The earnings potholes hit by high-technology companies over the past year will be largely avoided by the Internet security industry, according to a report released Wednesday by market researcher IDC.
While PC makers and dot-coms have been hit hard by the tech slump, most network and computer security companies continue to stand their ground. Worldwide revenue grew by more than 33 percent in 2000, and that's expected to continue, IDC said in the report.
By 2005, IDC predicts the Internet security market will tally more than $14bn ($9.7bn) a year in revenue, up from $5.1bn last year.
"For security software vendors, the current economic instability is a double-edged sword," Brian Burke, senior research analyst at IDC, said in a statement.
"On the one hand, it's forcing companies to reduce spending. On the other hand, it's forcing companies to look for ways to cut costs, become more security-proficient and build trusted relationships with customers, partners, suppliers, and channels -- which are areas security software can help."
The report breaks the Internet security industry into four markets: firewalls, encryption, antivirus and the AAA (authentication, authorization and administration) market, each of which is expected to grow 23 percent per year, on average. The AAA market will lead the way, said the report, growing annually by 28 percent on average to amass $9.5bn in revenue in 2005.
That's a break from last year, when firewalls led the pack with annual growth of 42 percent.
Firewall maker Check Point Software announced in July that it beat earnings estimates for the quarter, with revenue up 57 percent from the same quarter the year before. While it fell $3m short of its revenue target, the company expects profits to be up 50 percent this year.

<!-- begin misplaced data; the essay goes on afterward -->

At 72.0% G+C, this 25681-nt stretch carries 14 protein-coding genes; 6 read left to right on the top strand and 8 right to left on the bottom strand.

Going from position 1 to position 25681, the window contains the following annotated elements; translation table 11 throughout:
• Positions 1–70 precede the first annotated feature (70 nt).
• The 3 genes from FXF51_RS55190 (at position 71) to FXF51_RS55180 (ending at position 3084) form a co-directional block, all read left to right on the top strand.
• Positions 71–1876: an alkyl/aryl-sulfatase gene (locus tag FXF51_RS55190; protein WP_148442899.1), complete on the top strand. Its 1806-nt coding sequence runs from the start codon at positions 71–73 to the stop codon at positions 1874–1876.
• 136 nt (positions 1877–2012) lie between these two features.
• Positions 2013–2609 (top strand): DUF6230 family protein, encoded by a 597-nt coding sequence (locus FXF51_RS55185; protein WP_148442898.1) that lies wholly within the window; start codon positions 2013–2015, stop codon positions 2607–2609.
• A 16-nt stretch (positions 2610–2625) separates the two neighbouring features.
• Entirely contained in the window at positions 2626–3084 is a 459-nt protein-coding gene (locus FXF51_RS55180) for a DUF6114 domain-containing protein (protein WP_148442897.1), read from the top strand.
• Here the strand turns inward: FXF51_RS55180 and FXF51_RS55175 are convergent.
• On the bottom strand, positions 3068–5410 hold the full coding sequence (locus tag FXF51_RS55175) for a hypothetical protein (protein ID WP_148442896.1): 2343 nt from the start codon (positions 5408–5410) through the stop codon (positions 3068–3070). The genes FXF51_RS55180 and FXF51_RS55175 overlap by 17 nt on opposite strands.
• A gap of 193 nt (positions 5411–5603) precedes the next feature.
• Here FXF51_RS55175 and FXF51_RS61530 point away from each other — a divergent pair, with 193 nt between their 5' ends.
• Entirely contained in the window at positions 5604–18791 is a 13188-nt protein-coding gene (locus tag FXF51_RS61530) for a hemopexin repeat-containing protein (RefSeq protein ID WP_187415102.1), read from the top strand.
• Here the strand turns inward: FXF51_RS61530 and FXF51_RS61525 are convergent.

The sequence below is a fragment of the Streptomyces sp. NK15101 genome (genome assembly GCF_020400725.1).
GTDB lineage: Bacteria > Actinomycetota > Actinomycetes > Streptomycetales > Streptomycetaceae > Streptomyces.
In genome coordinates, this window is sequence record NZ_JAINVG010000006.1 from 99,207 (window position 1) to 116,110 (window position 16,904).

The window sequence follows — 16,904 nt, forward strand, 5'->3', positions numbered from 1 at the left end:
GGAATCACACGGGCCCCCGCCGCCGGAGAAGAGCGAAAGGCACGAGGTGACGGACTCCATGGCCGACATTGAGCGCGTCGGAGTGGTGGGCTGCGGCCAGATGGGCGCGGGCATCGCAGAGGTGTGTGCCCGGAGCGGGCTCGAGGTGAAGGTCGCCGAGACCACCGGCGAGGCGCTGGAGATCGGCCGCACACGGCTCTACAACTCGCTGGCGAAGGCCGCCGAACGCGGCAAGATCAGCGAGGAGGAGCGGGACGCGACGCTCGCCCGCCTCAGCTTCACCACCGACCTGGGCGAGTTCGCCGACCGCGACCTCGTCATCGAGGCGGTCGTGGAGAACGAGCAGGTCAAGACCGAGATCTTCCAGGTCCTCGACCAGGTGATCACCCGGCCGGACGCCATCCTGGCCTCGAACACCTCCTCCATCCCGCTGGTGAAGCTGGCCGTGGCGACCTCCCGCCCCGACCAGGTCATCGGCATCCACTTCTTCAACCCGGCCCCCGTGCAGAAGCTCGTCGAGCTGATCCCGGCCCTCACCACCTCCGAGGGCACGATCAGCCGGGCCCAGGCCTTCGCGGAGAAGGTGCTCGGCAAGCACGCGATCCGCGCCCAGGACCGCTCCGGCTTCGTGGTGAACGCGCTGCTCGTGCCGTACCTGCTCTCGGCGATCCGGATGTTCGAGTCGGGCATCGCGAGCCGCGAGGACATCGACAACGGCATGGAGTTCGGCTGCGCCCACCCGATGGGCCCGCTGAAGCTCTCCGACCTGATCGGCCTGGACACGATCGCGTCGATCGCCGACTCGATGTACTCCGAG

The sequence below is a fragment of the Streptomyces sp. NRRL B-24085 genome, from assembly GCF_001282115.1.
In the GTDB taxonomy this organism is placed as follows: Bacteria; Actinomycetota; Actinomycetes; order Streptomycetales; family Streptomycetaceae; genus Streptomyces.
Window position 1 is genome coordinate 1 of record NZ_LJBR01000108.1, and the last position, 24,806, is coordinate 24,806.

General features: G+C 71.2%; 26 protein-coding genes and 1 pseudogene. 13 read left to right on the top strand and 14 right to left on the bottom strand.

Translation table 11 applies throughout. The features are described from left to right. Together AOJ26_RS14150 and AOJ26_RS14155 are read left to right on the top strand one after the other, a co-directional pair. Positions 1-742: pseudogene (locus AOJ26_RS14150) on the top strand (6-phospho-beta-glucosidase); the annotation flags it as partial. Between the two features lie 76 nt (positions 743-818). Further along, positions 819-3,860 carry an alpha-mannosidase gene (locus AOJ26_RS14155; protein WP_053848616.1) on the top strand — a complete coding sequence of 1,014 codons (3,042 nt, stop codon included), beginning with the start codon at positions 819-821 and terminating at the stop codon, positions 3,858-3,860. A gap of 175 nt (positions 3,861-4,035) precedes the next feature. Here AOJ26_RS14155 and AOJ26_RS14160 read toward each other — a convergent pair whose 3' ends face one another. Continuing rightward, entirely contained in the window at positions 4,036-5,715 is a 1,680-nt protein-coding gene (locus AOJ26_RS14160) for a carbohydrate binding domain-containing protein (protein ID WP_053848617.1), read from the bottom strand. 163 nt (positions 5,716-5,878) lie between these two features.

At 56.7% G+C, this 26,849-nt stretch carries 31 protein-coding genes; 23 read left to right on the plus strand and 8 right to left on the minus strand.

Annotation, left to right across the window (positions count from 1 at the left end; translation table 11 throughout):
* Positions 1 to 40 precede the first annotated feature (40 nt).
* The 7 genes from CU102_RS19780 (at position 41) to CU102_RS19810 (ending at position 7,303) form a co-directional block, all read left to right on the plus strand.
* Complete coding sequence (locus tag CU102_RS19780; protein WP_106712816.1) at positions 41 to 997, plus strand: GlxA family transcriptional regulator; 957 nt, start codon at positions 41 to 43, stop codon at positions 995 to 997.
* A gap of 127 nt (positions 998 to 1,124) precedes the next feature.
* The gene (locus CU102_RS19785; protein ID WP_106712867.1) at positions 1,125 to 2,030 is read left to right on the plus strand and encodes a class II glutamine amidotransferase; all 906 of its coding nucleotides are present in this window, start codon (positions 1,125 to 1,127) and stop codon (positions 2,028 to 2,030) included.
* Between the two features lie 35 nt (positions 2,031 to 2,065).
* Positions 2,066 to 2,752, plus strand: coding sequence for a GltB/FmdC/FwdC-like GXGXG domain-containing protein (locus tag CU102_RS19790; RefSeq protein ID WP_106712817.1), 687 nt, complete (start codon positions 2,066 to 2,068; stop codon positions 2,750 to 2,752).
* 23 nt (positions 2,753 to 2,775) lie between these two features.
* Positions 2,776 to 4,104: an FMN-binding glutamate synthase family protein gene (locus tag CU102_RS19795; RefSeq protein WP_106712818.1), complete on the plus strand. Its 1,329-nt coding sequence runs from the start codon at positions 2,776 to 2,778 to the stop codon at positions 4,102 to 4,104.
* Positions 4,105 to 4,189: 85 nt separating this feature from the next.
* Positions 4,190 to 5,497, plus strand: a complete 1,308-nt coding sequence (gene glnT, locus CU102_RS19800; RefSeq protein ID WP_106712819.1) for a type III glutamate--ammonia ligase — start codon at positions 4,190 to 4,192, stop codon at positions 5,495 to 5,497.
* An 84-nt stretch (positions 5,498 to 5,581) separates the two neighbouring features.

"We are in one of the must-have areas of security," said Asheem Chandna, vice president of product management and business development for Check Point. Firewalls that help keep intruders and unwanted access attempts out are considered a necessity for any company doing business on the Net, he said. In addition, the company's virtual private networking (VPN) software can help cut costs, allowing companies to create secure remote connections to their networks.
"In a tight spending environment, companies who implement VPNs sooner rather than later can save a lot of money," Chandna said.
Some companies in the security industry have fallen on hard times. Internet Security Systems, Entrust, Network Associates and Bindview Development have all posted losses in their most recent quarters.
However, others, such as Symantec and RSA Data Security, continue to be healthy.
"Basically, what is happening is that any company connecting their offices to the Internet or doing business over the Internet needs security," Chandna said. "And we are a beneficiary of that."
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